Investment in Indonesia’s Sabang port will be test of India’s diplomatic wisdom

By Hu Weijia Source:Global Times Published: 2018/5/28 21:18:41

As India and Indonesia are eyeing a strategic investment plan for the Indonesian island of Sabang, Indian Prime Minister Narendra Modi's upcoming visit to the Southeast Asian country is worth noting.

Earlier this month, Indonesia agreed to allow India to invest in the port of Sabang, which is located near the northwestern entrance to the Strait of Malacca. Luhut Pandjaitan, Indonesia's coordinating minister for maritime affairs, was quoted by the Hindustan Times as saying that "the port's 40-meter depth is good for all types of vessels, including submarines." China has always kept a positive attitude toward India's overseas port investment in Southeast Asian countries, a move that could promote regional economic integration, but that doesn't mean China will turn a blind eye to possible military cooperation between India and Indonesia at Sabang. China's heavy use of the Malacca Strait means its economic and energy security is to some extent tied to trade routes across the strait.

If India really seeks military access to the strategic island of Sabang, it might wrongfully entrap itself into a strategic competition with China and eventually burn its own fingers. A misconception by India in terms of outbound investment is that it always sees China as a rival that it pits itself against. But this idea will get India nowhere because China always sees the big picture when seeking investment overseas and aims for reciprocity and mutual benefit.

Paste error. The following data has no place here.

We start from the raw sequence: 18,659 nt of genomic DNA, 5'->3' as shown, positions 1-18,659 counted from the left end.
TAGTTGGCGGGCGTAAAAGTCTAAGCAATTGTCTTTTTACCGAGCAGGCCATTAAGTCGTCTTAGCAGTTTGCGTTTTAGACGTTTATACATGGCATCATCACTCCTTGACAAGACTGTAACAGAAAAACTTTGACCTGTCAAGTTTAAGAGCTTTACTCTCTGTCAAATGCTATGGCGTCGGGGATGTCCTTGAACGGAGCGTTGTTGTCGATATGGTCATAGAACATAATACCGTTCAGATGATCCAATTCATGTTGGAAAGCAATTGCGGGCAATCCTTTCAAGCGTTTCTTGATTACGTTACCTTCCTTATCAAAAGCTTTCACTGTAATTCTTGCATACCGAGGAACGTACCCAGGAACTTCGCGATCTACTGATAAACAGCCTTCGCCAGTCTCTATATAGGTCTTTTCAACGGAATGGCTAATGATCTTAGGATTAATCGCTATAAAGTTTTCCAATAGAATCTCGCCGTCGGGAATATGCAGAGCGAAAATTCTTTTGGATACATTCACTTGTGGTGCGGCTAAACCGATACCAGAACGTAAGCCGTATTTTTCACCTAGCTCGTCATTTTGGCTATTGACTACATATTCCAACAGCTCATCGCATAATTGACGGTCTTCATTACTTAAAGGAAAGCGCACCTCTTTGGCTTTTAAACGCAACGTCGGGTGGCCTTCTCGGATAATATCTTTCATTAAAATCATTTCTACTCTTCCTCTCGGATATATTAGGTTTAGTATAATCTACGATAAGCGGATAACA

Sri Lanka's decision to sign a 99-year lease with a Chinese State-owned company for the Hambantota port gave China a trade outpost in the Indian Ocean. China has invested lots of money in ports near the Indian Ocean in a bid to open up new international trade routes connecting Asia with Europe, but none of the ports are being used for military purposes. 

India's investment in Southeast Asian ports is welcome. But if new infrastructure facilities financed by India in those ports are designed for military use, China can take various countermeasures. At the least, Beijing can adopt the same measures in the Indian Ocean.

We believe India is unwilling to face a military race against China. New Delhi's wisdom will be tested if it seeks to increase its presence in the Strait of Malacca but inflate conflicts with other countries, including China. If New Delhi doesn't pass this test, the country will face disastrous consequences.

Modi's words and deeds during his visit to Indonesia will be closely watched. Hopefully, the two countries can steer clear of military cooperation.

The author is a reporter with the Global Times. bizopinion@globaltimes.com.cn



Posted in: EYE ON ECONOMY

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